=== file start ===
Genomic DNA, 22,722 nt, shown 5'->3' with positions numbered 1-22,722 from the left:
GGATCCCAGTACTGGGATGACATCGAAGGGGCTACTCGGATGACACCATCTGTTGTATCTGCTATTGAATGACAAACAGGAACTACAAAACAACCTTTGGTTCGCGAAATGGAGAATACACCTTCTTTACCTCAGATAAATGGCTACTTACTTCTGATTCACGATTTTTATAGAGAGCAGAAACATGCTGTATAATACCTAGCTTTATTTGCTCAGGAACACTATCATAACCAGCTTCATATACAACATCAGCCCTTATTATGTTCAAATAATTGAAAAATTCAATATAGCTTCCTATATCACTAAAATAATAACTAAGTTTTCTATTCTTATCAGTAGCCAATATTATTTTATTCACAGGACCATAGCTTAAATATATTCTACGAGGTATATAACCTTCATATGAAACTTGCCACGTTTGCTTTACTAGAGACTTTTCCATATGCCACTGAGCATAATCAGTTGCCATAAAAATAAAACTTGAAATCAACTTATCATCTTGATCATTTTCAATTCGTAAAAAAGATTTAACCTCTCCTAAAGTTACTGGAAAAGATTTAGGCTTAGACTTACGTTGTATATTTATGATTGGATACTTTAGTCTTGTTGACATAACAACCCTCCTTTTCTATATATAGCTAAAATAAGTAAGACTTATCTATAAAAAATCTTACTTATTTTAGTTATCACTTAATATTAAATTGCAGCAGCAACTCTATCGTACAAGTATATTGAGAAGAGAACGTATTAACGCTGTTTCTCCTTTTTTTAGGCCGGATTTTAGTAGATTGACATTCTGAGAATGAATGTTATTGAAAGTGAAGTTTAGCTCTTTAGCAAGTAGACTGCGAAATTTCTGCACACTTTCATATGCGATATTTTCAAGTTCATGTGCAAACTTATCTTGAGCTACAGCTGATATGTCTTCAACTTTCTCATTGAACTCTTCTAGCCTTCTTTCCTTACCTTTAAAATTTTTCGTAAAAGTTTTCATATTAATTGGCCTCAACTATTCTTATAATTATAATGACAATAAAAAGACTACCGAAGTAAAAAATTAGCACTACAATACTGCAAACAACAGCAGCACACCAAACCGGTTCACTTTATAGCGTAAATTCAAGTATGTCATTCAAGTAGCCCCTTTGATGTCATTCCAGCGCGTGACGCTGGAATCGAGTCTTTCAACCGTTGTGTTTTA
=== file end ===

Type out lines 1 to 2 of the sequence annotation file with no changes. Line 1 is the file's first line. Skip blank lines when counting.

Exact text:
Genomic DNA, 22,722 nt, shown 5'->3' with positions numbered 1-22,722 from the left:
GGATCCCAGTACTGGGATGACATCGAAGGGGCTACTCGGATGACACCATCTGTTGTATCTGCTATTGAATGACAAACAGGAACTACAAAACAACCTTTGGTTCGCGAAATGGAGAATACACCTTCTTTACCTCAGATAAATGGCTACTTACTTCTGATTCACGATTTTTATAGAGAGCAGAAACATGCTGTATAATACCTAGCTTTATTTGCTCAGGAACACTATCATAACCAGCTTCATATACAACATCAGCCCTTATTATGTTCAAATAATTGAAAAATTCAATATAGCTTCCTATATCACTAAAATAATAACTAAGTTTTCTATTCTTATCAGTAGCCAATATTATTTTATTCACAGGACCATAGCTTAAATATATTCTACGAGGTATATAACCTTCATATGAAACTTGCCACGTTTGCTTTACTAGAGACTTTTCCATATGCCACTGAGCATAATCAGTTGCCATAAAAATAAAACTTGAAATCAACTTATCATCTTGATCATTTTCAATTCGTAAAAAAGATTTAACCTCTCCTAAAGTTACTGGAAAAGATTTAGGCTTAGACTTACGTTGTATATTTATGATTGGATACTTTAGTCTTGTTGACATAACAACCCTCCTTTTCTATATATAGCTAAAATAAGTAAGACTTATCTATAAAAAATCTTACTTATTTTAGTTATCACTTAATATTAAATTGCAGCAGCAACTCTATCGTACAAGTATATTGAGAAGAGAACGTATTAACGCTGTTTCTCCTTTTTTTAGGCCGGATTTTAGTAGATTGACATTCTGAGAATGAATGTTATTGAAAGTGAAGTTTAGCTCTTTAGCAAGTAGACTGCGAAATTTCTGCACACTTTCATATGCGATATTTTCAAGTTCATGTGCAAACTTATCTTGAGCTACAGCTGATATGTCTTCAACTTTCTCATTGAACTCTTCTAGCCTTCTTTCCTTACCTTTAAAATTTTTCGTAAAAGTTTTCATATTAATTGGCCTCAACTATTCTTATAATTATAATGACAATAAAAAGACTACCGAAGTAAAAAATTAGCACTACAATACTGCAAACAACAGCAGCACACCAAACCGGTTCACTTTATAGCGTAAATTCAAGTATGTCATTCAAGTAGCCCCTTTGATGTCATTCCAGCGCGTGACGCTGGAATCGAGTCTTTCAACCGTTGTGTTTTA